Onward Travel Requirement to Use the BalikBayan Privilege
I’ve written about this subject many times in the past. The last time was here: Thoughts On Onward Travel and Throwaway Tickets — 2015 Edition
I’ve also answer many, many times questions on this subject, typically centered around the subject of “Do I need “onward travel” in advance before being allowed to board a flight to the Philippines, with my spouse, intending to avail of the Balikbayan privilege program.
The answer is NO.
But you might want to read about our latest BB-involved trip to Bali just to understand the difference between totally “smooth sailing” and being flexible, polite and not giving up.
A little over a week ago my wife and I purchased round-trip tickets from Manila to Bali, Indonesia and return to Manila.
When we approached the ticket counter at the Bali airport to check in our bags and get our boarding passes, the ticket agent looked at our tickets and seemed to get extremely flustered. She immediately called her supervisor over and as soon as he saw our situation, he looked extremely upset also. Jeez, all these people upset and not a word has been spoken yet? Wonder what’s up (as if I didn’t know)?
Trying To Explain The UN-explainable:
The ticket agent supervisor started to very patiently explain how the Philippines was “very strange” and “very strict” and how he couldn’t issue boarding passes to foreigners who didn’t have onward travel. He got about 5 or 6 things wrong in his explanation but the facts certainly are that if you are a foreigner and are NOT availing of the BB privilege,thenyou must have onward travel. No problem, that’s a given.
But I WAS Availing of the BB, and I Met the Requirements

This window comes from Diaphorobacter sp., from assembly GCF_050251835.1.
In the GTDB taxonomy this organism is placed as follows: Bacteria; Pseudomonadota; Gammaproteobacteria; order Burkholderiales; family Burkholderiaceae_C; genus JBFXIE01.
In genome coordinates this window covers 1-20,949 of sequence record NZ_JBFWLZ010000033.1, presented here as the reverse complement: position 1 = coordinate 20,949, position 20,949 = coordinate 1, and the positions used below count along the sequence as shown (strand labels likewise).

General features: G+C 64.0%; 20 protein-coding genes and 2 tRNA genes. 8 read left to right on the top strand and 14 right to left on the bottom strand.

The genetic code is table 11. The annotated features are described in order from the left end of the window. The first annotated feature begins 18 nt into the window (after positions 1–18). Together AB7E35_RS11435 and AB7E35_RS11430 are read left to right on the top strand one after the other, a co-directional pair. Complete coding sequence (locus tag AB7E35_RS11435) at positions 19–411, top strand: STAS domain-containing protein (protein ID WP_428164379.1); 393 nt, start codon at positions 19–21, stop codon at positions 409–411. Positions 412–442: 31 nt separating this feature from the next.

So I started trying patiently to explain how things worked to this gentleman. Of course I talked to fast, used too many unfamiliar words and was undoubtedly letting my impatience show. Never, ever do that. The way things were going I might STILL be arguing at the airport in Den Passar.
But my lovely, talented and quick thinking wife slid up next to me at the counter, flipped open my passport to the page with all my previous BB stamps and said, “Sir, what my husband is trying to say is, becuase he’s married to me, when we get to Manila he will get one of these stamps, good for a year, just like a permanent visa.”
A Picture is Worth a Thousand Words
The airline rep’s face changed completely. A look of relief swept over him, he broke out in a big smile and said, “Oh thank you ma’am. He’s a permanent resident then, no problem, let me print your boarding passes”.
Well, no, not exactly a permanent resident, but I do know when to keep my big mouth shut sometimes LoL.
The agent then asked permission to “take a picture” of the stamps in my passport, which I, of course happily agreed to. Words were failing us but seeing the stamps and then taking a picture of them just solved everything. It was like the sun coming out on a cloudy day.
By the Time Picture Taking Was Finished